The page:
By Kathleen E. Murphy
I am certain there are many days you think work is such a hassle and that you would not consider it a privilege to have a job, or a career. However, if you have either of these you are lucky and keep this in mind on Sunday night, Monday morning, or any other day of the week you are dreading going to, or being at work. Why? Because chances are you obtained your job because of the fact you might have had the privilege of higher education, supportive parents, a roof over your head, food on the table each day, and which are things not everyone in the United States has.
Recently I was speaking to an incredible woman I admire in the life insurance industry. She reminded me about how privileged we are, and one of the classifications of being privileged is the fact we have a college education. Upon further discussing the concept of privilege, she asked me if I had seen the YouTube video on this topic. I had not, and here’s a link to the video. As I was watching the video, it was absolutely eye opening to be reminded about how something as basic as not having to worry about where I will be sleeping tonight, or where my next meal is going to come from. A number of the people in the video had these concerns. However, if you fall into the “privilege category”, you have not likely had to give any thought to them on a regular basis. This does not mean we shouldn’t, it just means we do not understand or appreciate the struggles others have to go through simply to survive on a day to day basis, and yes, I’m talking about people in the United States.
How does this topic relate to your job? It does because there is something each one of us can do about helping others who may not have had, or will not have the same privileges we have taken for granted. Especially those who are preparing to enter into the workforce in 5-10 years. One way to do this is to set aside a few hours of your week to volunteer your time at a number of different places (e.g., The Boys & Girls Clubs in your city, Habitat for Humanity, tutoring at the middle and high school levels, working with local social workers to spend time with kids who are in foster care or transitional homes, volunteering your time to coach a sports team or be involved with an after-school program) as a few examples. The emphasis is on kids between the ages of 12-18, as these are the ages when kids need all the support they can get. Providing them with your support will allow them to potentially not have to be subjected to aspects of denying them privileges you can easily bestow upon them with your time, and teaching them how to gain privileges they would not otherwise know how to obtain (e.g., how to apply for college scholarships).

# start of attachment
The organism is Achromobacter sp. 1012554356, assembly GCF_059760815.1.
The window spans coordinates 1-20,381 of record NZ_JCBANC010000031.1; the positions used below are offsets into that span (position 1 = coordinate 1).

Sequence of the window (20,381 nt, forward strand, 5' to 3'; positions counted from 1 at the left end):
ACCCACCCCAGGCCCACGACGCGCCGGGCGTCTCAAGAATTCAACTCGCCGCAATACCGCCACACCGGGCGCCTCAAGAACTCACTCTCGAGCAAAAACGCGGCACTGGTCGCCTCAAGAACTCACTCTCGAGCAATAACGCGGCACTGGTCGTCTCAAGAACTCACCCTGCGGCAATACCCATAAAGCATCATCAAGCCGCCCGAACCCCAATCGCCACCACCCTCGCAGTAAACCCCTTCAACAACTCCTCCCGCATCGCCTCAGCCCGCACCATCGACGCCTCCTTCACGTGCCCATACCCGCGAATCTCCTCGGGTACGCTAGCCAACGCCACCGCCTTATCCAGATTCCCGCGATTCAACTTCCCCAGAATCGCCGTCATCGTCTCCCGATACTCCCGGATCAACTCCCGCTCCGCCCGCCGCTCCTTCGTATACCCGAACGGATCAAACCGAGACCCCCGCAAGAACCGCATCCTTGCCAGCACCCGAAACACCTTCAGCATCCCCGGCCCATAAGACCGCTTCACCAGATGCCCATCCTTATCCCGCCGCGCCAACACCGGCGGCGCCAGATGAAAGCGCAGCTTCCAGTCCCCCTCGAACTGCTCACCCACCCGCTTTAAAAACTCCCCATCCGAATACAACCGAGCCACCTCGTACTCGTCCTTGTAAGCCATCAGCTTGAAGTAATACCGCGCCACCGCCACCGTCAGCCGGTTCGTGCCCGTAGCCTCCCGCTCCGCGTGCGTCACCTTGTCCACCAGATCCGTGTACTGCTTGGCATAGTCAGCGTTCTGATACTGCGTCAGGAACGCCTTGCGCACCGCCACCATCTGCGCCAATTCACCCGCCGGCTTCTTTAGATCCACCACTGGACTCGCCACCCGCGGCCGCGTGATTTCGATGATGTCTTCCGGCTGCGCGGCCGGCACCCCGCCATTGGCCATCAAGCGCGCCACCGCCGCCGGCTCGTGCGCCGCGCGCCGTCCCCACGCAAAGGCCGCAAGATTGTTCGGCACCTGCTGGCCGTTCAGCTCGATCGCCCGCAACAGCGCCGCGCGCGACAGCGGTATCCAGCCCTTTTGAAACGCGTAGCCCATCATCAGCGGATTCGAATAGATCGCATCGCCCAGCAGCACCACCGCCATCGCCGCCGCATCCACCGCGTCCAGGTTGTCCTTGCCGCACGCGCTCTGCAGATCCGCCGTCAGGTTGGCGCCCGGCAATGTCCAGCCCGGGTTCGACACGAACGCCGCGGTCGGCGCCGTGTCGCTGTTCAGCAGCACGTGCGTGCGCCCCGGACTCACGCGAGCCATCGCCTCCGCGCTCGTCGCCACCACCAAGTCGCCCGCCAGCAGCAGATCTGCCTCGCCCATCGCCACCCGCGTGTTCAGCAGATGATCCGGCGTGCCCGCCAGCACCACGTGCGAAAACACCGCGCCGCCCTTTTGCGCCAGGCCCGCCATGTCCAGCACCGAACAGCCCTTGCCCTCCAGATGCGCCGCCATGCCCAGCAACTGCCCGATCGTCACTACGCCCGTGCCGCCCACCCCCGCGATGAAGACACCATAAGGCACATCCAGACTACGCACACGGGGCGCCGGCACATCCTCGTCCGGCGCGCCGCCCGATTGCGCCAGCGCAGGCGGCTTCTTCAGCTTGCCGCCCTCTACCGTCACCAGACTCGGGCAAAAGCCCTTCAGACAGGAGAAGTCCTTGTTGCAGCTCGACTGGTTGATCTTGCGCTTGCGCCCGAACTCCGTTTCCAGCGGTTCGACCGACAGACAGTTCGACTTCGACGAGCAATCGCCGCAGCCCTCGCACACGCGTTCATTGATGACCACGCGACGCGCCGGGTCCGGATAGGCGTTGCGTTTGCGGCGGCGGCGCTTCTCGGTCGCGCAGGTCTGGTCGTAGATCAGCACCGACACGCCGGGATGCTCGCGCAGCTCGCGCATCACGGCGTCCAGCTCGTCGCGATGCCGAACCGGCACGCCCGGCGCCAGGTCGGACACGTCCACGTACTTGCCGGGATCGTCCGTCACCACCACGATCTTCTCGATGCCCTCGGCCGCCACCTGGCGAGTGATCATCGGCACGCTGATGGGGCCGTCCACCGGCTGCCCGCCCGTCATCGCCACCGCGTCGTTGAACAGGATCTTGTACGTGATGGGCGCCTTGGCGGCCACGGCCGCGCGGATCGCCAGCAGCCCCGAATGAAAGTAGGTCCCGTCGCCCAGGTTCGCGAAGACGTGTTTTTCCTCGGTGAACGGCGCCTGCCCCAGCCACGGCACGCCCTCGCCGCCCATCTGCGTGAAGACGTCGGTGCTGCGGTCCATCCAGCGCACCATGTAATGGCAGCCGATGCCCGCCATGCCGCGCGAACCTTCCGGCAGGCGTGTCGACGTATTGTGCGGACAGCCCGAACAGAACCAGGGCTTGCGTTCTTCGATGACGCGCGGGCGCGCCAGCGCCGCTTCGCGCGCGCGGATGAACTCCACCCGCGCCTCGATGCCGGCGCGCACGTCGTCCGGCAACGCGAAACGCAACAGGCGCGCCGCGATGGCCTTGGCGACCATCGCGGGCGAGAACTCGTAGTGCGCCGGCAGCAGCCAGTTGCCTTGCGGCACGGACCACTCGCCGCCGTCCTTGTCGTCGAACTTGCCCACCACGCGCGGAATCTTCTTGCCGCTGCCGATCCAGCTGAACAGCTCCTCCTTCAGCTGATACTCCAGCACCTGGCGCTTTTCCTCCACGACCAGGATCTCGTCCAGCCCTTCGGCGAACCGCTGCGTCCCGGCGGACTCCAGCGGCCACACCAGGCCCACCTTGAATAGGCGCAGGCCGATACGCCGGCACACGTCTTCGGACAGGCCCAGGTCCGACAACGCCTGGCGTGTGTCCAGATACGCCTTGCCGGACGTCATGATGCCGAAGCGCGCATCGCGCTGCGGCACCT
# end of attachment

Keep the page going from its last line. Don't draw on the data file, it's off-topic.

Many companies I talk to are looking for ways to further engage their employees either during the work day, or prior to or after work. Some companies allow their employees to have these volunteer hours count as “work” hours, even if they are a salaried employee. By allowing employees to volunteer their time during work hours, there are multiple parties who benefit from this arrangement. The top ones are the employer, the employee and the recipient(s) who are receiving the donated time towards helping them with their life. This may seem elementary as a concept, but it’s not, and it is one small way to help to offset the privilege gap.
So, the next time you catch yourself complaining about your life, your job or about how hard everything is, think back to the YouTube video you just watched. This video and the concept of how privilege is something more people can have if we all do our part in first recognizing the issue, and then taking action to do something about it. Everyone deserves a chance in having a better life, and those who have had the fortune of privilege can make a difference in the lives of those who do not. Think about this the next time you are looking for a cure for your Monday morning blues.
Kathleen E. Murphy is the Founder, Chief Strategist and CMO of Market Me Too. Market Me Too has expertise in bridging marketing and sales teams and providing organizations techniques to accelerate their market growth, regardless of the industry they are in, or the business stage they are presently at. Contact Kathleen at firstname.lastname@example.org.